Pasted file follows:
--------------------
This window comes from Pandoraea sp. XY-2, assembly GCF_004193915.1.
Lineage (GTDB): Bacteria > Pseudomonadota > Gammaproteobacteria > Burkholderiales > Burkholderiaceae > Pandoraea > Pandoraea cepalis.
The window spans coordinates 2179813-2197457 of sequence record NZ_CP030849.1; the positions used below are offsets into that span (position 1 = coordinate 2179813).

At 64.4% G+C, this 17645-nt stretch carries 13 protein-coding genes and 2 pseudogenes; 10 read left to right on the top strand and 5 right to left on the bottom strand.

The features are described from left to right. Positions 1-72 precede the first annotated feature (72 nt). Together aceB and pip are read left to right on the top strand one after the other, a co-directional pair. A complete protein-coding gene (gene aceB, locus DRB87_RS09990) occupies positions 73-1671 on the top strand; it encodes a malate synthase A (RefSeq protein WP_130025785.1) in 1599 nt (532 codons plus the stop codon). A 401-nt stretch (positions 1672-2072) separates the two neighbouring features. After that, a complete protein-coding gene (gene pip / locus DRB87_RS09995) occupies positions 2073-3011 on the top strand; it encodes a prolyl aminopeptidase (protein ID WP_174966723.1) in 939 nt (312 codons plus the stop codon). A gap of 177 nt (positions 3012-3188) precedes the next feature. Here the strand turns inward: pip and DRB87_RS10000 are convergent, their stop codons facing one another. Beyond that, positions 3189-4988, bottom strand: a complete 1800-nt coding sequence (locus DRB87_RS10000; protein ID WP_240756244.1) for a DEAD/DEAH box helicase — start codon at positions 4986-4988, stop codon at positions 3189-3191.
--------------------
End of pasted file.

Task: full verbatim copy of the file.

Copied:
This window comes from Pandoraea sp. XY-2, assembly GCF_004193915.1.
Lineage (GTDB): Bacteria > Pseudomonadota > Gammaproteobacteria > Burkholderiales > Burkholderiaceae > Pandoraea > Pandoraea cepalis.
The window spans coordinates 2179813-2197457 of sequence record NZ_CP030849.1; the positions used below are offsets into that span (position 1 = coordinate 2179813).

At 64.4% G+C, this 17645-nt stretch carries 13 protein-coding genes and 2 pseudogenes; 10 read left to right on the top strand and 5 right to left on the bottom strand.

The features are described from left to right. Positions 1-72 precede the first annotated feature (72 nt). Together aceB and pip are read left to right on the top strand one after the other, a co-directional pair. A complete protein-coding gene (gene aceB, locus DRB87_RS09990) occupies positions 73-1671 on the top strand; it encodes a malate synthase A (RefSeq protein WP_130025785.1) in 1599 nt (532 codons plus the stop codon). A 401-nt stretch (positions 1672-2072) separates the two neighbouring features. After that, a complete protein-coding gene (gene pip / locus DRB87_RS09995) occupies positions 2073-3011 on the top strand; it encodes a prolyl aminopeptidase (protein ID WP_174966723.1) in 939 nt (312 codons plus the stop codon). A gap of 177 nt (positions 3012-3188) precedes the next feature. Here the strand turns inward: pip and DRB87_RS10000 are convergent, their stop codons facing one another. Beyond that, positions 3189-4988, bottom strand: a complete 1800-nt coding sequence (locus DRB87_RS10000; protein ID WP_240756244.1) for a DEAD/DEAH box helicase — start codon at positions 4986-4988, stop codon at positions 3189-3191.